STUDIO: Walt Disney Studios Home Entertainment
RUNNING TIME: 84 minutes
• Interactive Hyperion Studios Tour,
including storyboards, interviews, promotional
materials, and Steamboat Willie
• Retrospective Featurette: “The One That Started It All”
• Children’s DVD games
• Disneyvision border fill-in
• Magic Mirror menus
• Heigh-Ho Karaoke
The first full-length animated feature gets its first Blu-Ray release.
Cast: Adriana Caselotti, Lucille Vernon
Director/Producer: David Hand, Walt Disney
Based on the Brothers Grimm fairytale, Walt Disney’s iconic first feature follows the naive but kindhearted Snow White as she flees her murderous stepmother and befriends a septet of dwarf miners. In the face of technical obstacles and countless detractors, the 1.5 million dollar production was a huge success, laying the groundwork for the entirety of the Disney empire.
Here, the queen demonstrates how to guzzle a goblet of Mountain Dew correctly.
Remember when Disney used to be good at being scary? Body horror, child slavery, drug hallucinations, and evil mountain gods gleefully litter early Disney features. Even Disneyland had dark rides that ended with you roasting in hell.
While it’s not as dark as Disney’s subsequent (and superior) Pinocchio, Snow White and the Seven Dwarfs comes close. Extracted pig hearts and gruesome transformations are standout elements of its simple story, and as with Pinocchio, it’s refreshing to watch a Disney feature that doesn’t pander to kids. Sure, Snow White might be a precious and dainty character, but the world she inhabits is not. Mottled browns, slime greens, and other undergrowth colors set an ominous tone, especially in the film’s classic forest chase, which is still really unsettling. In fact, almost everything here holds up terrifically against childhood memory. Beyond being a technical marvel, Snow White is still a fun watch.
Early investors worried that a 90-minute cartoon would be an unpleasant ordeal for audiences. Some predicted that the film’s bright colors would hurt the audience’s eyes, while others foretold that it would be perceived as a children’s novelty. Gathering the best and brightest animators and artists at Hyperion studios in Los Angeles, Walt Disney and his staff spent four years drawing, composing, and inventing new ways to make movies, and ultimately managed to prove everyone wrong. Snow White and the Seven Dwarfs was instantly hailed as a masterpiece.
One thing you might notice about Snow White if you haven’t seen it in years: it’s really all about the dwarfs. Snow gets top billing, but she’s more a catalyst for upturning the dwarfs’ militia-esque lifestyle than anything else. It’s actually pretty remarkable how much of a non-entity she is. Besides being a little naive, she has virtually no flaws, and doesn’t really undergo any change whatsoever. The dwarfs, on the other hand, all have unique, dynamic, and quirky personalities. They’re the story, which makes sense, considering how little screen time any of the non-dwarf characters get, including the prince and queen, who might as well have cameos.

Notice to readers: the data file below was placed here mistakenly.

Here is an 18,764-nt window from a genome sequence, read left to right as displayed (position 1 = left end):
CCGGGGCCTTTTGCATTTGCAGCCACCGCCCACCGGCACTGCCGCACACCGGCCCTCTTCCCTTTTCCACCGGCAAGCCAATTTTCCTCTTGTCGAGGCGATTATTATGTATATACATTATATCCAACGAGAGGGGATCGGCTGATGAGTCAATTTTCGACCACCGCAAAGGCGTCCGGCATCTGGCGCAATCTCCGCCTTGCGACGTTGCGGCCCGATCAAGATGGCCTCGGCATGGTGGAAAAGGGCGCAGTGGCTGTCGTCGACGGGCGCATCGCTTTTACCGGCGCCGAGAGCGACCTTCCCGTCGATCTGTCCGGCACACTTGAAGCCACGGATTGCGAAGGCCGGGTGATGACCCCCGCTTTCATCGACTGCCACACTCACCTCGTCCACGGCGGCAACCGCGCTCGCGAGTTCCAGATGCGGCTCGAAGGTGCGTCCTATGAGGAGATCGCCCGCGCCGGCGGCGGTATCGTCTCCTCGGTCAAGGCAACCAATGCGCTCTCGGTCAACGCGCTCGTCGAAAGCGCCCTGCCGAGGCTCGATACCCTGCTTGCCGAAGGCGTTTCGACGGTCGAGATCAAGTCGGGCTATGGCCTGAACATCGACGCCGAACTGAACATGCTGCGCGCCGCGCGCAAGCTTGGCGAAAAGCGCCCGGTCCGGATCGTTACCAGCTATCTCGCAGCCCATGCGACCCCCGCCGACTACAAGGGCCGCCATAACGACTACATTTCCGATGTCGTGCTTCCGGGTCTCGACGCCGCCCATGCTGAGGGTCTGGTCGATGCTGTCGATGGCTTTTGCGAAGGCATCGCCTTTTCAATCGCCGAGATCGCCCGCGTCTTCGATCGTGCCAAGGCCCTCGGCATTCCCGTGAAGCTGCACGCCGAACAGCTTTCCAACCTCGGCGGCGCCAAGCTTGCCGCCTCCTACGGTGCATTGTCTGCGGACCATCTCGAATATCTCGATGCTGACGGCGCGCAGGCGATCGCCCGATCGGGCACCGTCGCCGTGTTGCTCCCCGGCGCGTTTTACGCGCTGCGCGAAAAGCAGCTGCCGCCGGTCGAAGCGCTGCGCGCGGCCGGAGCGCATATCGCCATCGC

And yes, you’ll also probably notice that Snow White isn’t a very progressive character. She’s valued mostly for her cooking and cleaning abilities, and her biggest dream is to run off with a handsome stranger. It’s certainly a product of its time.
With Snow White being one of the more ubiquitous Disney characters around, there’s a good chance that you’ve seen the movie at least once. Disney’s Diamond Edition Blu-Ray is a stunning way to rewatch it, as it’s not only an amazing HD transfer, but is packed with extra features that are accessible even to casual admirers. More on those later. As it stands, even if you don’t own a huge television, you’ll probably still get a lot of value out of this HD package aside from owning the film.
As part of Disney’s new “Diamond” brand, Snow White includes a number of worthwhile special features, including the DVD version of the film, a number of featurettes, a commentary, storyboards, and multiple interviews. What makes this one special is how they’re all integrated into the presentation. For starters, there’s an AI magic mirror on the menu screens who comments on how many times you’ve watched the movie, and what special features you’ve seen (or ignored). There’s also a really great interactive tour of Hyperion studios that plays out almost like a point and click adventure game, with various objects around the studio triggering different featurettes, like interviews, scoring sessions, and even cartoon shorts. There’s a lot to explore here.
If there’s anything off about the package, it’s that the commentary track isn’t available on the Blu-Ray. You’ll actually have to pop in the DVD to listen to the commentary. The transfer is great, and the audio remaster is also stellar. Snow White introduces “Disneyvision,” which fills in the black bars on the sides of the image with artwork to resolve the 16:9 aspect ratio. It sounds like a gimmick, but it ends up being a neat experiment that does a reasonable job fleshing out the whole screen without being distracting.
The infamous scary forest scene
9 out of 10